Waking up to fog so heavy that it was dripping from the trees, I worried what the day would bring. After pouring a cup of coffee, I meandered over to my neighbor's house in the dark, listening intently for anything. No screech-owls, no Barred Owls, no Great Horned Owls. Uh-oh. This could be a slow morning.

Toddy cheerfully bounced out of his house ready to go. This was my 4th year joining Toddy Guidry and Marc Broussard for the Lafayette CBC - we were bonded in our first year together by a Tropical Parula, and the rest is history. We could tell the fog was lifting and at 6:29am, the first cardinal broke into song. This was quickly followed by a cacophony of Carolina Wrens and Northern Mockingbirds, both of which proudly announce their winter territory holdings to start their day. Toddy, Marc, and I were soon joined by Elaine Bourque, our neighbor who loves hummingbirds and stuffing her guests' bellies with amazing treats from her Cajun kitchen.

In the lingering fog, we searched hard for birds.

We were getting lucky, finding goodies like Wilson's Warbler, American Woodcock, and this Barred Owl.

Toddy's, Elaine's, and my yard are collectively becoming known as the "Milton trifecta", due to our luck of attracting hummingbirds. My little lot barely compares to the wonderful habitat Toddy and Elaine's yards provide. Little do people know that Marc, across the Vermilion River near Maurice, also hosts one or more hummingbirds each winter. Today, we tallied 13 individuals of 4 species, possibly 5 species if any of the assumed Rufous turn out to be Allen's. In addition to Rufous/Allen's (photo below), we found Black-chinned Hummingbird (photo below), Calliope Hummingbird (photo below), and Ruby-throated Hummingbird.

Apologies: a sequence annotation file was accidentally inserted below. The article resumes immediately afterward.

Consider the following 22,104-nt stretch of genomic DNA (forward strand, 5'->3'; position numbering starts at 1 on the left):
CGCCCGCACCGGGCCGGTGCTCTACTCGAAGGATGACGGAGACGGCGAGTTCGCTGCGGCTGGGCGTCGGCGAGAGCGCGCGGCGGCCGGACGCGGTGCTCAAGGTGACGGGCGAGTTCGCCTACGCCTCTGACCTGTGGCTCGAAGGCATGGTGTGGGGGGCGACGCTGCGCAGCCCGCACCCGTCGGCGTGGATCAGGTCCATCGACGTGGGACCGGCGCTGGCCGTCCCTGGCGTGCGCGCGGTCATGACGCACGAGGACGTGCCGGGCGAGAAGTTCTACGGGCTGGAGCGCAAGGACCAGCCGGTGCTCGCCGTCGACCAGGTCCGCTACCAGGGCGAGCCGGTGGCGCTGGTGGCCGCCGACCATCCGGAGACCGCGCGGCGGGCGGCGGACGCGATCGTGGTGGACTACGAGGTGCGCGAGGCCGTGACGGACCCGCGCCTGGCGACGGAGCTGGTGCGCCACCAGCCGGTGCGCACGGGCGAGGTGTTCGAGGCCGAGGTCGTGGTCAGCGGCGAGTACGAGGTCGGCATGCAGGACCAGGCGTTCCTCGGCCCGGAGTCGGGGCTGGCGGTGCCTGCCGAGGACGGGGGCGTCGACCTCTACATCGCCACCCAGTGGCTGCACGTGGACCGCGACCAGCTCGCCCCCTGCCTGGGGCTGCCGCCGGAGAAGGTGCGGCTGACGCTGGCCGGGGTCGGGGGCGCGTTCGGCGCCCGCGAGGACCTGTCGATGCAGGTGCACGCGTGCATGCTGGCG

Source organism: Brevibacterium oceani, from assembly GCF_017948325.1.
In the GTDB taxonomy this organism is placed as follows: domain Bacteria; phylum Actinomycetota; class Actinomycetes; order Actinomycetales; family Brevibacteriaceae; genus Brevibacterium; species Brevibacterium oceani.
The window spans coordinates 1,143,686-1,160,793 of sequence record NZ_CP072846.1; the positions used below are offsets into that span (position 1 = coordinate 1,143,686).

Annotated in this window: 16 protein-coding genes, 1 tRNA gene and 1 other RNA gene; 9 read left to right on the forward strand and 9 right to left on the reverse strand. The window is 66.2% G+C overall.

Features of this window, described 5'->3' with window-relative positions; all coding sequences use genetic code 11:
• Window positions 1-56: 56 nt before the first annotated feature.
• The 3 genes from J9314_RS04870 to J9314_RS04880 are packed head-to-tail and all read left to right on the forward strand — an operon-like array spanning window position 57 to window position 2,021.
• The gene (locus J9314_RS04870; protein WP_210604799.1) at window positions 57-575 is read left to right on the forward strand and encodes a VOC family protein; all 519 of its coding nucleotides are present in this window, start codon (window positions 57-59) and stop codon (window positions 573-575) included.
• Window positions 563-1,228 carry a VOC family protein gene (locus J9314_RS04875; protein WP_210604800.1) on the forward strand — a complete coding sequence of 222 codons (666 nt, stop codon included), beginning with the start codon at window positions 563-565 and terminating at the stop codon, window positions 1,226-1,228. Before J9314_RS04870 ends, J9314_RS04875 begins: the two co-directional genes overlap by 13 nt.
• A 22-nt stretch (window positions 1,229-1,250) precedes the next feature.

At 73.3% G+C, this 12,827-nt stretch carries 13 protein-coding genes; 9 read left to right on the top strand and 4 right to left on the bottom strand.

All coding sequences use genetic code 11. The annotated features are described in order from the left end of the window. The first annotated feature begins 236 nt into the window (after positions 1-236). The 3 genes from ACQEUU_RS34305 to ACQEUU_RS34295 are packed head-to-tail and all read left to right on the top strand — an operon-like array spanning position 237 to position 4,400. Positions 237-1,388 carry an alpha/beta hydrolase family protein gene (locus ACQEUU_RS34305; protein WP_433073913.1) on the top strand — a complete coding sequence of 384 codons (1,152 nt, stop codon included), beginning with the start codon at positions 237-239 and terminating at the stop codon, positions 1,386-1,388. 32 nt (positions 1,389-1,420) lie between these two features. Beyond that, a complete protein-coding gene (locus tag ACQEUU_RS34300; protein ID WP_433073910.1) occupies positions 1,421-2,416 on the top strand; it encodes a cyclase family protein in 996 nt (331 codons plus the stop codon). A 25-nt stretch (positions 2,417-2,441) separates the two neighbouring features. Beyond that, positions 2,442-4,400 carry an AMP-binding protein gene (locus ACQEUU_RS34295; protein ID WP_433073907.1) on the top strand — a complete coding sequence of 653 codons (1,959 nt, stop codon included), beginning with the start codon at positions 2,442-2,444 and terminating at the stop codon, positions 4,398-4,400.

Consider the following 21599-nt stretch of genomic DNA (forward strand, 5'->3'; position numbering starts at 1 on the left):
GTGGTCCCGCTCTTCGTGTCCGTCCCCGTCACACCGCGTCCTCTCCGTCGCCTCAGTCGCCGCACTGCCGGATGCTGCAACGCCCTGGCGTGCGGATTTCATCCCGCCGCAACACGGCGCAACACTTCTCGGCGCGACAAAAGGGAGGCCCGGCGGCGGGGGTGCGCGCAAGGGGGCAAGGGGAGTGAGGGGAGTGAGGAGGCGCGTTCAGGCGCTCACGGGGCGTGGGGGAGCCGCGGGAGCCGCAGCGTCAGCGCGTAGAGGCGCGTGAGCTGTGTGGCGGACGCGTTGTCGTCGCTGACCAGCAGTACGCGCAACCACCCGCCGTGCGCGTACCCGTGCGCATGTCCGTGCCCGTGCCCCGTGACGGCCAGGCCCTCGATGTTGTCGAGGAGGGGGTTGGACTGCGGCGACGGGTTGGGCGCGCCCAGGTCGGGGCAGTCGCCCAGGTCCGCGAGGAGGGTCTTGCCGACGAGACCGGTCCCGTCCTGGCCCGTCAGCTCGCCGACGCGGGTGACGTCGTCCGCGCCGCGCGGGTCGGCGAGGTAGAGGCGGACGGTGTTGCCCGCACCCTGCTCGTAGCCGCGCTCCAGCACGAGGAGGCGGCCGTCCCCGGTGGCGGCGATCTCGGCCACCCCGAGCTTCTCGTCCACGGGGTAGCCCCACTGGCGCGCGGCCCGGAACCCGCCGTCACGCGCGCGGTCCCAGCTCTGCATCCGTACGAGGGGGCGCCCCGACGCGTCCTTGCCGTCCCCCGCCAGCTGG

Toddy struck gold when he found this first-year male Western Tanager:

And then he found a lingering Dickcissel, which should be way to our south by now:
To find some rare birds, it sometimes helps to play a screech-owl call. All kinds of woodland birds come in to investigate, like curious Hermit Thrushes, Orange-crowned Warblers, and Ruby-crowned Kinglets.
We also kept one eye to the sky and saw this majestic adult Bald Eagle, a first for this section of the Lafayette CBC. Grown men acting like excited school boys is best done in the wild, away from the judging eyes of civilization.

Apparently, this female American Kestrel is adapting well to Cajun cuisine. We need to give her Elaine's gumbo recipe.

We ended the day with a respectable 92 species, probably the highest count we have tallied in this section. All is well that ends well. A great day with great companions.

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